Protesters, angered by Australia’s refugee policy, have disrupted parliament for a second day by abseiling down the building and erecting a banner that read “close the bloody camps now”.
In the early hours of Thursday the group also poured red dye – representing blood – into a fountain in front of the building, the national broadcaster ABC reported.
The incident came after a protest on Wednesday during which the group stopped parliamentary proceedings for half an hour, shouting slogans and gluing their hands to railings in the public gallery.
The group was protesting specifically against Australia’s offshore prisons which hold 1,300 asylum seekers who were picked up trying to reach Australia by boat.
Canberra sends asylum-seekers trying to reach Australia by sea to isolated outposts on Nauru and Papua New Guinea’s Manus Island, with the prison conditions widely criticised by refugee advocates and medical professionals.
Speaker Tony Smith suspended question time in what cabinet minister Christopher Pyne said was the most serious intrusion into parliament in 20 years.
The group of around 30 protestors began chanting loudly soon after the session began, shouting “close the camps” and “where is your moral compass?”.
Security tried to remove them as they glued their hands to the railings, with guards using hand sanitiser to help peel them free, television footage showed.
They were eventually removed from the chamber, some forcibly.
The protesters, from the Whistleblowers Activists and Citizens Alliance (WACA) group, said on Wednesday that the country’s policy of offshore detention represented a “state of emergency”.
“Parliament shutdown by @akaWACA #closethecamps #bringthemhere,” the grassroots alliance said on Twitter.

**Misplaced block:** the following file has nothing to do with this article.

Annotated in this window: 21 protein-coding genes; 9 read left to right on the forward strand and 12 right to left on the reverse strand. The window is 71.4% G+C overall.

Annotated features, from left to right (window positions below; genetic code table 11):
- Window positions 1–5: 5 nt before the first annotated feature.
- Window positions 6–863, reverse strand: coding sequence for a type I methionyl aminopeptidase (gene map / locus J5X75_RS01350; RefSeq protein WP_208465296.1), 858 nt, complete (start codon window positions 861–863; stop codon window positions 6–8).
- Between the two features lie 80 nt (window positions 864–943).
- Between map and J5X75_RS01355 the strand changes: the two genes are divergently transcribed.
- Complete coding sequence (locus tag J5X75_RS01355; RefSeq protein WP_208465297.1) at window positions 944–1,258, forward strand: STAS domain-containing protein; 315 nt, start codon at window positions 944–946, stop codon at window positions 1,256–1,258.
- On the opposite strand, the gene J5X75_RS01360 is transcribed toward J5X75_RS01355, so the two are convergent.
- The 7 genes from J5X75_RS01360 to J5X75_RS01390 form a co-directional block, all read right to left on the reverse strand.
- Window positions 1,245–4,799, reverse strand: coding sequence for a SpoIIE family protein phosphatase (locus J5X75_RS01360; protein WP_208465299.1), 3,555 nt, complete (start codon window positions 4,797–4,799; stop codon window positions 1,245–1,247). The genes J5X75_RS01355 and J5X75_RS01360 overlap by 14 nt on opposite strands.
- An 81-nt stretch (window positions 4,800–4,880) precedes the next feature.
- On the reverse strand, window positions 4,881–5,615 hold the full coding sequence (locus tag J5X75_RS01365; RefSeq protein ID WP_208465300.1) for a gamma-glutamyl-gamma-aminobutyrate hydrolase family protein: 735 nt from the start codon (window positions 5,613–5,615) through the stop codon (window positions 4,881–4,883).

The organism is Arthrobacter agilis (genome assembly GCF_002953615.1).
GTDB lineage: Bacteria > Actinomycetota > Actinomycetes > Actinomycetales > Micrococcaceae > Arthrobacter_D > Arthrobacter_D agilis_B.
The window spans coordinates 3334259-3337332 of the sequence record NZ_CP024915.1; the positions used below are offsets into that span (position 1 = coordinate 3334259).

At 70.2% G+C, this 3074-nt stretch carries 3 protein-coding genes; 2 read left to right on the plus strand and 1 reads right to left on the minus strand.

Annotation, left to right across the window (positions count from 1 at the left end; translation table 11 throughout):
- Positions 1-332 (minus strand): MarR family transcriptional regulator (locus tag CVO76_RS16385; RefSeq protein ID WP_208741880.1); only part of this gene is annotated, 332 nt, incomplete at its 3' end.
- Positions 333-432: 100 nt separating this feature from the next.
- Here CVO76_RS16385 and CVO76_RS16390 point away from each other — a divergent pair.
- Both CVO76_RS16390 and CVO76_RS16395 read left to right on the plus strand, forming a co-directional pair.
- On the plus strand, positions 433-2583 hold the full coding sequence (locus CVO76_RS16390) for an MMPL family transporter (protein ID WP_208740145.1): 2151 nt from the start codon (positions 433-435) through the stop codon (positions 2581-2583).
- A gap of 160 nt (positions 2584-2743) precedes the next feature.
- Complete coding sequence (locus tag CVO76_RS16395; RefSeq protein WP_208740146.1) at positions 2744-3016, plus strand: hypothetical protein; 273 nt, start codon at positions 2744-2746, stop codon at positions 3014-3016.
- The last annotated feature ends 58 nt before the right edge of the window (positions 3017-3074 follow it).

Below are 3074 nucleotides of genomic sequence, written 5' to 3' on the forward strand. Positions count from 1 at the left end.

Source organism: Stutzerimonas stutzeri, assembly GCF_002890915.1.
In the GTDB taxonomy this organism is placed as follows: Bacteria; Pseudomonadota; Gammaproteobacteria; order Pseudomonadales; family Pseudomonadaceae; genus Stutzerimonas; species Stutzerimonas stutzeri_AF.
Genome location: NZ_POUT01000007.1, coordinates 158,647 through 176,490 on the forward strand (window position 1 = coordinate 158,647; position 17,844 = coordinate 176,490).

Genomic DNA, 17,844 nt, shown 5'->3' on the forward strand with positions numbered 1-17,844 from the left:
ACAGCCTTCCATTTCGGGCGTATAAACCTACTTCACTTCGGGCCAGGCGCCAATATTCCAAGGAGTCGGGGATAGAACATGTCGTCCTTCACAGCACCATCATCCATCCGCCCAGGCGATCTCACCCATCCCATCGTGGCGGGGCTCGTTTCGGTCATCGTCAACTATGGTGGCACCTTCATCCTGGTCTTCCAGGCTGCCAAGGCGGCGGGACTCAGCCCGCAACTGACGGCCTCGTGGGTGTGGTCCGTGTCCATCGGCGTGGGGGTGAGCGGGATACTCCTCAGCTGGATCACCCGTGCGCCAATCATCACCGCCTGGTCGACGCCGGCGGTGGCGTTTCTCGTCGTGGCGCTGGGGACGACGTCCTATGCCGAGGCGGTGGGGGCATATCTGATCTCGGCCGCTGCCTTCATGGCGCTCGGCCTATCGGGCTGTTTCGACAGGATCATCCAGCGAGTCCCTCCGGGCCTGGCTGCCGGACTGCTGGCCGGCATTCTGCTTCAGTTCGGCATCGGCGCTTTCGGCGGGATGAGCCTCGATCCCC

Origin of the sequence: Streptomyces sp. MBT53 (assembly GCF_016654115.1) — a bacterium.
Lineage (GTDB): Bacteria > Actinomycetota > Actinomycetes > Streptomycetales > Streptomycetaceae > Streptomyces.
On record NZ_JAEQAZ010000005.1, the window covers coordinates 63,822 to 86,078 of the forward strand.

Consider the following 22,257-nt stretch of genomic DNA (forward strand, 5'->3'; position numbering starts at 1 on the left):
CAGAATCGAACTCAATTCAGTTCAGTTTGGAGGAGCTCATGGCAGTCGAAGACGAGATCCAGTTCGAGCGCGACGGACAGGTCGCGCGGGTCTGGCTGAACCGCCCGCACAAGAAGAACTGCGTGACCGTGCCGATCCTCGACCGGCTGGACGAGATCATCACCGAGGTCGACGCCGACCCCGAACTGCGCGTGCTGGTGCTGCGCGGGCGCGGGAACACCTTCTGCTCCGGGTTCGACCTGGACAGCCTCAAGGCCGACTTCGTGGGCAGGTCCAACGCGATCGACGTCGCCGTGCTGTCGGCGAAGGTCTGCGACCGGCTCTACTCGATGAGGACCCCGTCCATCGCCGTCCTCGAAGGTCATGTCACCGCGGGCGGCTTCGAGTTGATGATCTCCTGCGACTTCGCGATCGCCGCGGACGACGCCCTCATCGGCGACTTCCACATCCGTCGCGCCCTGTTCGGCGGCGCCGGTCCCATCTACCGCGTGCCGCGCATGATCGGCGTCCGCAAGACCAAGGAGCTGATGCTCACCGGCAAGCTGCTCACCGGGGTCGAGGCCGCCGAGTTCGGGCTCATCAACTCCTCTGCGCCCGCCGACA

The group continued their protests on Thursday, inviting everyone in the capital Canberra to join them in front of the parliament.
While the Greens party congratulated the protesters, government Senator James McGrath said on his Facebook page that they were a “bunch of bong-sniffing, dole-bludging, moss-munching, glue guzzling K-Mart Castros.”
The group was protesting specifically against Australia’s offshore detention centres which hold 1,300 asylum seekers who were picked up trying to reach Australia by boat.
UN special rapporteur Francois Crepeau this month said Australia’s “punitive approach” to boatpeople had tarnished its human rights record after an 18-day mission that took him across the country and to Nauru.
The government has defended its position as necessary to stem waves of migration by people from Afghanistan, Sri Lanka and the Middle East, with many dying at sea during the treacherous journey.
“I wondered whether we could press on … we could not,” said Smith in explaining why he took the rare step of suspending parliament, which resumed some 40 minutes later when the protestors were taken away.
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